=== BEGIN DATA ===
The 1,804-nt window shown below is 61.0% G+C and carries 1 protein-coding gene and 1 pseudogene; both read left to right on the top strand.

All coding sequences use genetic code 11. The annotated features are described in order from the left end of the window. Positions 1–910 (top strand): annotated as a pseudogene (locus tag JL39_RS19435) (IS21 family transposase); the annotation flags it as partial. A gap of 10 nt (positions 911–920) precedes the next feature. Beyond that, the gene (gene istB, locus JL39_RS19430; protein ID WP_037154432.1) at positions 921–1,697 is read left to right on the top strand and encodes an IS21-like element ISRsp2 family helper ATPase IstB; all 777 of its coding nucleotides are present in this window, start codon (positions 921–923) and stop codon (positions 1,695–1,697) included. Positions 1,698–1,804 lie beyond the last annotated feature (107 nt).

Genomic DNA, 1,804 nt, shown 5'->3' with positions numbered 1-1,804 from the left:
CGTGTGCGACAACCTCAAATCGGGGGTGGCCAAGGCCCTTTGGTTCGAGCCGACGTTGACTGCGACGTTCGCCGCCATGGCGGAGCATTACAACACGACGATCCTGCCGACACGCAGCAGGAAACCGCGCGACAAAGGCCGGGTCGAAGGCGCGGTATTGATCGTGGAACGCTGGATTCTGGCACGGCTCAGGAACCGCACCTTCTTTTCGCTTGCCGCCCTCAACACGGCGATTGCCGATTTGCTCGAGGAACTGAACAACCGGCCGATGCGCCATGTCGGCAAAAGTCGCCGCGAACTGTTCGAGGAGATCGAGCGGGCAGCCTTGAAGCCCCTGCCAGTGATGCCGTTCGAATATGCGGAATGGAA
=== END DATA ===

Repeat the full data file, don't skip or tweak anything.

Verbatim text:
The 1,804-nt window shown below is 61.0% G+C and carries 1 protein-coding gene and 1 pseudogene; both read left to right on the top strand.

All coding sequences use genetic code 11. The annotated features are described in order from the left end of the window. Positions 1–910 (top strand): annotated as a pseudogene (locus tag JL39_RS19435) (IS21 family transposase); the annotation flags it as partial. A gap of 10 nt (positions 911–920) precedes the next feature. Beyond that, the gene (gene istB, locus JL39_RS19430; protein ID WP_037154432.1) at positions 921–1,697 is read left to right on the top strand and encodes an IS21-like element ISRsp2 family helper ATPase IstB; all 777 of its coding nucleotides are present in this window, start codon (positions 921–923) and stop codon (positions 1,695–1,697) included. Positions 1,698–1,804 lie beyond the last annotated feature (107 nt).

Genomic DNA, 1,804 nt, shown 5'->3' with positions numbered 1-1,804 from the left:
CGTGTGCGACAACCTCAAATCGGGGGTGGCCAAGGCCCTTTGGTTCGAGCCGACGTTGACTGCGACGTTCGCCGCCATGGCGGAGCATTACAACACGACGATCCTGCCGACACGCAGCAGGAAACCGCGCGACAAAGGCCGGGTCGAAGGCGCGGTATTGATCGTGGAACGCTGGATTCTGGCACGGCTCAGGAACCGCACCTTCTTTTCGCTTGCCGCCCTCAACACGGCGATTGCCGATTTGCTCGAGGAACTGAACAACCGGCCGATGCGCCATGTCGGCAAAAGTCGCCGCGAACTGTTCGAGGAGATCGAGCGGGCAGCCTTGAAGCCCCTGCCAGTGATGCCGTTCGAATATGCGGAATGGAA